Tuesday, August 29, 2017

The Widow by Fiona Barton

For a debut novel, this one wasn't too bad actually.  It is a mystery in the vein of Gone Girl and The Girl on the Train, with a female protagonist.

I'm not giving anything away here when I say that at the outset, you learn that a possible kidnapper and child molester has just died. All of England had been riveted by, obsessed even (think OJ here in the States), this trial - mainly because it involved a 2 year old girl and lots of intrigue. In the immediate aftermath of his death, his widow is a a very popular subject for an interview and reporter, Kate Waters, is really trying to get an interview with her - it's popularly believed that the widow knows more than she has let on.

I don't want to get too much into the plot because a novel like this relies upon slowly revealing tidbits of information, like peeling back the various layers of an onion.  The story comes out in pieces, told by the three main players that still remain alive: the widow, the reporter and the main detective on the case.  In a case and story such as this, this particular method of story-telling proves to be very effective. The chapters are short and quick, letting a busy reader take in the story in short bites (which, for me, was perfect!). And somehow, Ms. Barton manages to create a smooth continuum to the story, even though the chapters are told from different perspectives.

I enjoyed the novel because it caused me to think about a few topics:  how much spouses really and truly know about each other, when they find out that knowledge, how they react to it and what they decide to do with that knowledge.   For instance, would I stay with a person that was simply accused of such a thing?  What if I had a gut instinct that it was true but no hard evidence?  After the person's death would I willingly sell what knowledge I had for my own personal gain?  What would it cost me?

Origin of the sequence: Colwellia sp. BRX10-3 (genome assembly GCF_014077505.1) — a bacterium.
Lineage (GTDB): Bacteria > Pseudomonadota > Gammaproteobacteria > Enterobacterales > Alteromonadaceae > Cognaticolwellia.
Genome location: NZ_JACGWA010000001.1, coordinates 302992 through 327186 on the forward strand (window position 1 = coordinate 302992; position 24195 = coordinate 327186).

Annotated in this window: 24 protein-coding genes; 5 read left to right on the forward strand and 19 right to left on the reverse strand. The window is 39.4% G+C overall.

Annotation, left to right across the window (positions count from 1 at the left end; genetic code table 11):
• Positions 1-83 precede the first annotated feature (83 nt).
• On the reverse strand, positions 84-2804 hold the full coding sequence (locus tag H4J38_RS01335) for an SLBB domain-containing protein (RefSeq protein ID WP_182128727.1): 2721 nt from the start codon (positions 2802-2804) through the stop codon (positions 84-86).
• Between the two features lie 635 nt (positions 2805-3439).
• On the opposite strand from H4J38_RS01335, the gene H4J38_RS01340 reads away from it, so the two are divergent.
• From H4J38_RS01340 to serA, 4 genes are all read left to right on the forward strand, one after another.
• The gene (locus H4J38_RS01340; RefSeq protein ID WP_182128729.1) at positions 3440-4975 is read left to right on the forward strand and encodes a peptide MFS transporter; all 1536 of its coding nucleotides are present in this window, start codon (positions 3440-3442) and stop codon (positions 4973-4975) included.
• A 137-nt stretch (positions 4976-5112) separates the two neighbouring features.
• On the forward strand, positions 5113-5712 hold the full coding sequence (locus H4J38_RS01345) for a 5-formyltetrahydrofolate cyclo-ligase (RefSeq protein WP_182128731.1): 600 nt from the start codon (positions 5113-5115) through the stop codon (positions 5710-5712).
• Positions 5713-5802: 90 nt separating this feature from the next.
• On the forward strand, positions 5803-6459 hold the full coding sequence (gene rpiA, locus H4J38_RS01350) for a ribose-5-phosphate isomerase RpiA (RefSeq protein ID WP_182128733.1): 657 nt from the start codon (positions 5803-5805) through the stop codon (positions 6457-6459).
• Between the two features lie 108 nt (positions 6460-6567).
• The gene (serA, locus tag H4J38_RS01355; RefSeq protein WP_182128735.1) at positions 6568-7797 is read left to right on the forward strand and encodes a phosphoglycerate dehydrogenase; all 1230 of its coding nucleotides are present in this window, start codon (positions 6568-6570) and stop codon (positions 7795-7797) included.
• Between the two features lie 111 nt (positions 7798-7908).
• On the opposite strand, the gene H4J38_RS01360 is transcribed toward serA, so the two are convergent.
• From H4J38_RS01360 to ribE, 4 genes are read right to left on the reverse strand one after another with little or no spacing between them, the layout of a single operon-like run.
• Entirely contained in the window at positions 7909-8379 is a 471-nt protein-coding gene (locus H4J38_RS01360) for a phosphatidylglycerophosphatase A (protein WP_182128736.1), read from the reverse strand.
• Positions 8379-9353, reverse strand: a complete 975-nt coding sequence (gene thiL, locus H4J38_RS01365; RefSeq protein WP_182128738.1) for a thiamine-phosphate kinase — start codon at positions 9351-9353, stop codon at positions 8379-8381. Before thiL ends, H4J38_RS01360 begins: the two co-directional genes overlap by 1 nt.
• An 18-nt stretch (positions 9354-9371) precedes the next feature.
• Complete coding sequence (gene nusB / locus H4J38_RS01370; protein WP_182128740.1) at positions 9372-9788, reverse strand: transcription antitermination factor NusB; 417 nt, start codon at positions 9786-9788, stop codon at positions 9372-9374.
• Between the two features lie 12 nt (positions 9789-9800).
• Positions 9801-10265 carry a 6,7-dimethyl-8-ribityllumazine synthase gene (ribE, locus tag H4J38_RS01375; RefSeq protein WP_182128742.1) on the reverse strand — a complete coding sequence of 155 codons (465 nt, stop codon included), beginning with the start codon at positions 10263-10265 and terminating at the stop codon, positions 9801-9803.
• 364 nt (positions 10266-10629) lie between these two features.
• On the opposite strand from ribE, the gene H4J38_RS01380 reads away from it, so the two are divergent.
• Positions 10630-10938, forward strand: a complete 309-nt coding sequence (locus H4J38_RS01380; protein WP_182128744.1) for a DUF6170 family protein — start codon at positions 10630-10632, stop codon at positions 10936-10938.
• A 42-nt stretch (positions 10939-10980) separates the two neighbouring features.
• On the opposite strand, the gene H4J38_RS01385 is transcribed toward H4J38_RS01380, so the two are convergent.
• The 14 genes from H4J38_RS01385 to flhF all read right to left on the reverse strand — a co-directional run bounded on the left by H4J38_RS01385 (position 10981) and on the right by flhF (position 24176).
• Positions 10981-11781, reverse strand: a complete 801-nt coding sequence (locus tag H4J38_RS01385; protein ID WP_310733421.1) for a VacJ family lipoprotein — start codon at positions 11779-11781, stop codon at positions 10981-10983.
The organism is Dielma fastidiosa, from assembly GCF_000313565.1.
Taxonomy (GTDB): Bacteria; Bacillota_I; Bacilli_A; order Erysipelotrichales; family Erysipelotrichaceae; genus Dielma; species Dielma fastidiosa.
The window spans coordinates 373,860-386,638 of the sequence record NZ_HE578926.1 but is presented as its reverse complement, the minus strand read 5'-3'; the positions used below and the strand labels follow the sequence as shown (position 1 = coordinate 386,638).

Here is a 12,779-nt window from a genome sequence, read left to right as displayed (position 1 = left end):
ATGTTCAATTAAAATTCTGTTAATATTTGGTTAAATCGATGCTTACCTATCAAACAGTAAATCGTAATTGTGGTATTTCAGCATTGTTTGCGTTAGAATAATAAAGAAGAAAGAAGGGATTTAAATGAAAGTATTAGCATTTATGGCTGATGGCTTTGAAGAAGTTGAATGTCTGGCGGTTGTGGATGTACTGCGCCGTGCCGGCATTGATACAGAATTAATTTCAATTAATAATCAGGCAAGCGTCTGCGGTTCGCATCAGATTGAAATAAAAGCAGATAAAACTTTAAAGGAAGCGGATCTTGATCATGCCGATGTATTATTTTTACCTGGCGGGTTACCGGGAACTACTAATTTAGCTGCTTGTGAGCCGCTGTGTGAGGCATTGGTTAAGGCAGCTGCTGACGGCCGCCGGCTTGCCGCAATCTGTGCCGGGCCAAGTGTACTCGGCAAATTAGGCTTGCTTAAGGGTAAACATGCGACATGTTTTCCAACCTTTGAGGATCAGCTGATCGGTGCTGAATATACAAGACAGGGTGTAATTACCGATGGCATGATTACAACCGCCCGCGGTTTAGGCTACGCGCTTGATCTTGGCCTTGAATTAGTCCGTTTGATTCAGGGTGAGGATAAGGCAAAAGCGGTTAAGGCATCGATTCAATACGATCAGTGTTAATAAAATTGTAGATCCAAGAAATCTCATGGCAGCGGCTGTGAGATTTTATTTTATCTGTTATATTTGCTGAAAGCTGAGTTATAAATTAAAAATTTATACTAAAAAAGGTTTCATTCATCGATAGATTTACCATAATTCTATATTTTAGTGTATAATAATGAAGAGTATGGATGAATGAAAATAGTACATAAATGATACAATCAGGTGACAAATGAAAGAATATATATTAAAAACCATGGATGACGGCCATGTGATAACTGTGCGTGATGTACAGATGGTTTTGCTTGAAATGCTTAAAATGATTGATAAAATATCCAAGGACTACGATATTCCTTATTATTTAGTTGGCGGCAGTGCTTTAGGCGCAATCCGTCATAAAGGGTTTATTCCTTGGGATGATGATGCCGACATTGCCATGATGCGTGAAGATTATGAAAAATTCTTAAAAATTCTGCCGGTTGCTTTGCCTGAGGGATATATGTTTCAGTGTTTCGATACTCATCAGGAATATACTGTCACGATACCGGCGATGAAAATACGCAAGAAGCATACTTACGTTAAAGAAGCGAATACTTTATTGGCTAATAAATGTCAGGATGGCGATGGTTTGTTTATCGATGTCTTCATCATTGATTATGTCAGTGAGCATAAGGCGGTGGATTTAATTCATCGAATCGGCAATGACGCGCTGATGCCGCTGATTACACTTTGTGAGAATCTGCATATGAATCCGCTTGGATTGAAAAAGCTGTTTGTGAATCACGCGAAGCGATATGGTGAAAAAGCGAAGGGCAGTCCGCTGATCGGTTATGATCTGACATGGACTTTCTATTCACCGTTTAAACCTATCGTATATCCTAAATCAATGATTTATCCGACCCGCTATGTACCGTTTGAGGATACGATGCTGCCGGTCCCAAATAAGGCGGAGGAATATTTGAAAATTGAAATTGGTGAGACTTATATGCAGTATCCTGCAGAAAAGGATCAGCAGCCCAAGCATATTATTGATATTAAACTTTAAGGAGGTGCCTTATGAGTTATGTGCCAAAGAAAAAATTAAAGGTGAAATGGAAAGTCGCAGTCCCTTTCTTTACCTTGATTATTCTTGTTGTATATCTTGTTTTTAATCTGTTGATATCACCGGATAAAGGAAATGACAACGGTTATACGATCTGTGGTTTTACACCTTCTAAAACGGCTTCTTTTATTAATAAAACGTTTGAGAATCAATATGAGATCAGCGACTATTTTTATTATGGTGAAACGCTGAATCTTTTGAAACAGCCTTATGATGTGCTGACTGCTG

This is a deceptively simply written book that challenges the reader to think about all of these things while entertaining at the same time. 

Sunday, August 13, 2017

Too Fat Too Slutty Too Loud by Anne Helen Peterson

I've always bee interested in gender studies. When I was in college, the study of gender was called women's studies and I'm happy that the name was changed to gender studies, because really, it's a study of both men's and women's roles and everything in between.  So when I saw this book, I was intrigued.

Anne Helen Peterson is a cultural critic at Buzzfeed and in this book, she creates a catalog of sorts of women who are "unmangeable" in the sense that they do not act in accord with the rules that society has placed on their gender. For instance, she looks at women who have been classified as too strong, too slutty, too shrill, too gross. She has everyone from Serena Williams to Lena Dunham and in each chapter, she dissects why these women have drawn sometimes negative attention, even though they've stayed close enough to the mainstream to be highly successful.

Each chapter starts out the same way - short statement of the problem and then a pretty in depth analysis of the societal norms that they defy. She doesn't push as far as she can, however and in some ways, that's disappointing to me.  At the same time, she can't really be blamed because perhaps she's trying to make her points to as many people as she can and change as many minds as she can. This can't be done if she's considered to be outside the pale.

This is an understated and brilliant book that should be added to your collection.

My Education by Susan Choi

I admit it: I have a thing about academic novels.  And by that, I  mean novels that occur on campuses and are about characters that are ent...